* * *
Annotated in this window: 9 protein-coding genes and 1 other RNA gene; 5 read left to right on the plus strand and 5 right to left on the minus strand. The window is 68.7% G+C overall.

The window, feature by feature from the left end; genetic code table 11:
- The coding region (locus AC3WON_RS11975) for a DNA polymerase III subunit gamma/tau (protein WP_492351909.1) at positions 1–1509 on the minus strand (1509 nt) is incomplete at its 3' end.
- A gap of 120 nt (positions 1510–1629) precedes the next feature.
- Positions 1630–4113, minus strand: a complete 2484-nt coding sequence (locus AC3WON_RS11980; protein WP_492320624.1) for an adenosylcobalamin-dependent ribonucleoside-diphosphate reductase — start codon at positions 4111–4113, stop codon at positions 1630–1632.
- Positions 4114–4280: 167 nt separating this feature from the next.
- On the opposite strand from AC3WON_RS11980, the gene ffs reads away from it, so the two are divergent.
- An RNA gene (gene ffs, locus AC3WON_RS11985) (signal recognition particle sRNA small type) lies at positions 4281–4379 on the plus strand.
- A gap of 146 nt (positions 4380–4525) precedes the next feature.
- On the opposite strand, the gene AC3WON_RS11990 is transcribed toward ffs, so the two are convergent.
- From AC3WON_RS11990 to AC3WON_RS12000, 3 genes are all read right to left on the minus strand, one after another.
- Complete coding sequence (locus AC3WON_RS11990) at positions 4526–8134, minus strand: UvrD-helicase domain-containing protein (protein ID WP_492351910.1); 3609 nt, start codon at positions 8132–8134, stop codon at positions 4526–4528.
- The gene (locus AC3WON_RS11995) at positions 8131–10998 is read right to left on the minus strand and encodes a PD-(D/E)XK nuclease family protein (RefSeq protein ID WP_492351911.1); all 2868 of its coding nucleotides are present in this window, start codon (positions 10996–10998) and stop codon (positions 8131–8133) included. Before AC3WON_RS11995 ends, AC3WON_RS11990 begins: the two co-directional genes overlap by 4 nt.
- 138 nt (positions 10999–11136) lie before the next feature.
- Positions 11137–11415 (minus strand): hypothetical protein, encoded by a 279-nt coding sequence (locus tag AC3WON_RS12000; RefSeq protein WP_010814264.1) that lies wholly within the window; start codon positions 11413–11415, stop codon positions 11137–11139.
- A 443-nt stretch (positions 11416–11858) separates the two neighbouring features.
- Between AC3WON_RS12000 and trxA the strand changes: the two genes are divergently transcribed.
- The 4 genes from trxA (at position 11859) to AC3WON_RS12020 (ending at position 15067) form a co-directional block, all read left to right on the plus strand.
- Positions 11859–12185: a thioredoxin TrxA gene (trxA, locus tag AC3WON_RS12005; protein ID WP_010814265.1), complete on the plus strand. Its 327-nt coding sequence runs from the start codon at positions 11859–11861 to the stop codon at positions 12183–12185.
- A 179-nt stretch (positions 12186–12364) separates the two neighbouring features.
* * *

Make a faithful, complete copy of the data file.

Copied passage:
Annotated in this window: 9 protein-coding genes and 1 other RNA gene; 5 read left to right on the plus strand and 5 right to left on the minus strand. The window is 68.7% G+C overall.

The window, feature by feature from the left end; genetic code table 11:
- The coding region (locus AC3WON_RS11975) for a DNA polymerase III subunit gamma/tau (protein WP_492351909.1) at positions 1–1509 on the minus strand (1509 nt) is incomplete at its 3' end.
- A gap of 120 nt (positions 1510–1629) precedes the next feature.
- Positions 1630–4113, minus strand: a complete 2484-nt coding sequence (locus AC3WON_RS11980; protein WP_492320624.1) for an adenosylcobalamin-dependent ribonucleoside-diphosphate reductase — start codon at positions 4111–4113, stop codon at positions 1630–1632.
- Positions 4114–4280: 167 nt separating this feature from the next.
- On the opposite strand from AC3WON_RS11980, the gene ffs reads away from it, so the two are divergent.
- An RNA gene (gene ffs, locus AC3WON_RS11985) (signal recognition particle sRNA small type) lies at positions 4281–4379 on the plus strand.
- A gap of 146 nt (positions 4380–4525) precedes the next feature.
- On the opposite strand, the gene AC3WON_RS11990 is transcribed toward ffs, so the two are convergent.
- From AC3WON_RS11990 to AC3WON_RS12000, 3 genes are all read right to left on the minus strand, one after another.
- Complete coding sequence (locus AC3WON_RS11990) at positions 4526–8134, minus strand: UvrD-helicase domain-containing protein (protein ID WP_492351910.1); 3609 nt, start codon at positions 8132–8134, stop codon at positions 4526–4528.
- The gene (locus AC3WON_RS11995) at positions 8131–10998 is read right to left on the minus strand and encodes a PD-(D/E)XK nuclease family protein (RefSeq protein ID WP_492351911.1); all 2868 of its coding nucleotides are present in this window, start codon (positions 10996–10998) and stop codon (positions 8131–8133) included. Before AC3WON_RS11995 ends, AC3WON_RS11990 begins: the two co-directional genes overlap by 4 nt.
- 138 nt (positions 10999–11136) lie before the next feature.
- Positions 11137–11415 (minus strand): hypothetical protein, encoded by a 279-nt coding sequence (locus tag AC3WON_RS12000; RefSeq protein WP_010814264.1) that lies wholly within the window; start codon positions 11413–11415, stop codon positions 11137–11139.
- A 443-nt stretch (positions 11416–11858) separates the two neighbouring features.
- Between AC3WON_RS12000 and trxA the strand changes: the two genes are divergently transcribed.
- The 4 genes from trxA (at position 11859) to AC3WON_RS12020 (ending at position 15067) form a co-directional block, all read left to right on the plus strand.
- Positions 11859–12185: a thioredoxin TrxA gene (trxA, locus tag AC3WON_RS12005; protein ID WP_010814265.1), complete on the plus strand. Its 327-nt coding sequence runs from the start codon at positions 11859–11861 to the stop codon at positions 12183–12185.
- A 179-nt stretch (positions 12186–12364) separates the two neighbouring features.